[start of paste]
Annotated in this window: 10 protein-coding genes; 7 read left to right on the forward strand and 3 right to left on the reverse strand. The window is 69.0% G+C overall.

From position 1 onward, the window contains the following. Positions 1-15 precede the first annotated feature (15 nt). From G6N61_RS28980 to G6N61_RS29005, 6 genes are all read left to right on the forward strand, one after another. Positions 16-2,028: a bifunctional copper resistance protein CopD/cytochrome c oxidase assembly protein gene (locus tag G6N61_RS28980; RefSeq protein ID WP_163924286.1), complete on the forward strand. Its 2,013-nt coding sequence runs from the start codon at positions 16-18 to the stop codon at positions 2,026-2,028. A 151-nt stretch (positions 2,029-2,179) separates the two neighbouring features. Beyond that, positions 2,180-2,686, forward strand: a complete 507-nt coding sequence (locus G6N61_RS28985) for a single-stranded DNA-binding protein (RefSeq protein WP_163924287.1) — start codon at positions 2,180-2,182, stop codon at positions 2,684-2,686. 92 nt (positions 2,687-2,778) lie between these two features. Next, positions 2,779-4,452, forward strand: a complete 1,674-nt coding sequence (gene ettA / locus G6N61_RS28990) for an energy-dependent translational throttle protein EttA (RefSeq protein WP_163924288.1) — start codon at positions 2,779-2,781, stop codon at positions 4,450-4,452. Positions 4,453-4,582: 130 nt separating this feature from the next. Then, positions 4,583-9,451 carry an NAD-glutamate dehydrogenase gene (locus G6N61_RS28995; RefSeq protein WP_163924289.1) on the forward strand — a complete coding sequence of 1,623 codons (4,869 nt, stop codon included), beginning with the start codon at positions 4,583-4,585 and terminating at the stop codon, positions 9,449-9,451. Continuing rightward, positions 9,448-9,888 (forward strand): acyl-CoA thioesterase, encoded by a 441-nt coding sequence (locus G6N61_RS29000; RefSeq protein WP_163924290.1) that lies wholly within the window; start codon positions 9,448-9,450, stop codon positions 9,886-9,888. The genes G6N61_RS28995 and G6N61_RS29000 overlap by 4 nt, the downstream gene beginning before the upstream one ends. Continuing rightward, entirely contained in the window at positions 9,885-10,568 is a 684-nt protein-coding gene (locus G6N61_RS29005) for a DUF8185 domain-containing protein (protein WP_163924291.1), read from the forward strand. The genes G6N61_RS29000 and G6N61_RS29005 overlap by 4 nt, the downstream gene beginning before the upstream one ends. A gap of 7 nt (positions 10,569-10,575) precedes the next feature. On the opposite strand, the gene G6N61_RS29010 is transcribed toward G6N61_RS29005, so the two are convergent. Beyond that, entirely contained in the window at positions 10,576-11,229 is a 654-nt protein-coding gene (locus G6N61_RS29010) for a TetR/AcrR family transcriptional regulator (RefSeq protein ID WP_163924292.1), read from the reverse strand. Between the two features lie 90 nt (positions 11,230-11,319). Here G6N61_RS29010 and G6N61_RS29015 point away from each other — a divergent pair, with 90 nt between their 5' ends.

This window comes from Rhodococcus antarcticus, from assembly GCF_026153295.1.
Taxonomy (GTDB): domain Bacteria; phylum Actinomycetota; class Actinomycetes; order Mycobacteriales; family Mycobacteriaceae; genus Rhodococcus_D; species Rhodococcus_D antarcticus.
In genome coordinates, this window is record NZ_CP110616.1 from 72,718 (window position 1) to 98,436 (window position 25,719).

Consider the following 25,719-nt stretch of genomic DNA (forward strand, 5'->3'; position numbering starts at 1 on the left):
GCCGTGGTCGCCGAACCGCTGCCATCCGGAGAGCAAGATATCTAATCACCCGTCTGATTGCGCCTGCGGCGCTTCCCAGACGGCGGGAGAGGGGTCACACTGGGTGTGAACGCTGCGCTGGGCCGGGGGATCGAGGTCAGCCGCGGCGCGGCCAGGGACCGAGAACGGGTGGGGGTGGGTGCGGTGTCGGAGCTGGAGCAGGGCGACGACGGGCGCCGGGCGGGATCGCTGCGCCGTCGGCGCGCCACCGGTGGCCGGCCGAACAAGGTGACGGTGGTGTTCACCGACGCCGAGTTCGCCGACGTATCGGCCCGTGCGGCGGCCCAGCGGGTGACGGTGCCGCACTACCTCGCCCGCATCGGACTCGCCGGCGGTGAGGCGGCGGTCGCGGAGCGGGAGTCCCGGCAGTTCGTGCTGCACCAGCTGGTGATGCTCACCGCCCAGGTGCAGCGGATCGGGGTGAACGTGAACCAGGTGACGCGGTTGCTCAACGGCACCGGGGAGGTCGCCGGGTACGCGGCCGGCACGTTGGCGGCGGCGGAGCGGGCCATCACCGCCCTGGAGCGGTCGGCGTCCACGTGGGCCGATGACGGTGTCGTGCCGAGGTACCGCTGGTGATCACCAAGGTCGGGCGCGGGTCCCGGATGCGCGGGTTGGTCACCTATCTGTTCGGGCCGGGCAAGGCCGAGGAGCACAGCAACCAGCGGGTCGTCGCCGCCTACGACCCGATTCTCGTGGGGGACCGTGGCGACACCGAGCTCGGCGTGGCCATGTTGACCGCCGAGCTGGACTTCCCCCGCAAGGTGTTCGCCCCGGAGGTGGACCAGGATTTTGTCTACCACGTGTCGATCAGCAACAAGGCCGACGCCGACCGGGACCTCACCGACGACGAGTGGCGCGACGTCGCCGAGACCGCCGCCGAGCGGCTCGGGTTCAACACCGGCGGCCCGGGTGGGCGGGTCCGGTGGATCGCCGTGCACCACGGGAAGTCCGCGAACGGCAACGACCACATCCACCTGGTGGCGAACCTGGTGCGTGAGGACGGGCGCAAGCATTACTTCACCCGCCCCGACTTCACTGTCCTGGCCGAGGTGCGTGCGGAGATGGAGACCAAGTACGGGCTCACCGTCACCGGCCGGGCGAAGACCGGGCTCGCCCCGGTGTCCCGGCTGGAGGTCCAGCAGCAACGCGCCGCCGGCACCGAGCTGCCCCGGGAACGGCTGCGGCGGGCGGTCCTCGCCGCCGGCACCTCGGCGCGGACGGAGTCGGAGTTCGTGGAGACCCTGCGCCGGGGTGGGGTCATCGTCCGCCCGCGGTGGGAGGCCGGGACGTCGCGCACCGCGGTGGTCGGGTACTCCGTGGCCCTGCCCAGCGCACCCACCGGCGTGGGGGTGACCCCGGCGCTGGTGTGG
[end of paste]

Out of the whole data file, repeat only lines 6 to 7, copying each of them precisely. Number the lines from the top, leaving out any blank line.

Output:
Consider the following 25,719-nt stretch of genomic DNA (forward strand, 5'->3'; position numbering starts at 1 on the left):
GCCGTGGTCGCCGAACCGCTGCCATCCGGAGAGCAAGATATCTAATCACCCGTCTGATTGCGCCTGCGGCGCTTCCCAGACGGCGGGAGAGGGGTCACACTGGGTGTGAACGCTGCGCTGGGCCGGGGGATCGAGGTCAGCCGCGGCGCGGCCAGGGACCGAGAACGGGTGGGGGTGGGTGCGGTGTCGGAGCTGGAGCAGGGCGACGACGGGCGCCGGGCGGGATCGCTGCGCCGTCGGCGCGCCACCGGTGGCCGGCCGAACAAGGTGACGGTGGTGTTCACCGACGCCGAGTTCGCCGACGTATCGGCCCGTGCGGCGGCCCAGCGGGTGACGGTGCCGCACTACCTCGCCCGCATCGGACTCGCCGGCGGTGAGGCGGCGGTCGCGGAGCGGGAGTCCCGGCAGTTCGTGCTGCACCAGCTGGTGATGCTCACCGCCCAGGTGCAGCGGATCGGGGTGAACGTGAACCAGGTGACGCGGTTGCTCAACGGCACCGGGGAGGTCGCCGGGTACGCGGCCGGCACGTTGGCGGCGGCGGAGCGGGCCATCACCGCCCTGGAGCGGTCGGCGTCCACGTGGGCCGATGACGGTGTCGTGCCGAGGTACCGCTGGTGATCACCAAGGTCGGGCGCGGGTCCCGGATGCGCGGGTTGGTCACCTATCTGTTCGGGCCGGGCAAGGCCGAGGAGCACAGCAACCAGCGGGTCGTCGCCGCCTACGACCCGATTCTCGTGGGGGACCGTGGCGACACCGAGCTCGGCGTGGCCATGTTGACCGCCGAGCTGGACTTCCCCCGCAAGGTGTTCGCCCCGGAGGTGGACCAGGATTTTGTCTACCACGTGTCGATCAGCAACAAGGCCGACGCCGACCGGGACCTCACCGACGACGAGTGGCGCGACGTCGCCGAGACCGCCGCCGAGCGGCTCGGGTTCAACACCGGCGGCCCGGGTGGGCGGGTCCGGTGGATCGCCGTGCACCACGGGAAGTCCGCGAACGGCAACGACCACATCCACCTGGTGGCGAACCTGGTGCGTGAGGACGGGCGCAAGCATTACTTCACCCGCCCCGACTTCACTGTCCTGGCCGAGGTGCGTGCGGAGATGGAGACCAAGTACGGGCTCACCGTCACCGGCCGGGCGAAGACCGGGCTCGCCCCGGTGTCCCGGCTGGAGGTCCAGCAGCAACGCGCCGCCGGCACCGAGCTGCCCCGGGAACGGCTGCGGCGGGCGGTCCTCGCCGCCGGCACCTCGGCGCGGACGGAGTCGGAGTTCGTGGAGACCCTGCGCCGGGGTGGGGTCATCGTCCGCCCGCGGTGGGAGGCCGGGACGTCGCGCACCGCGGTGGTCGGGTACTCCGTGGCCCTGCCCAGCGCACCCACCGGCGTGGGGGTGACCCCGGCGCTGGTGTGG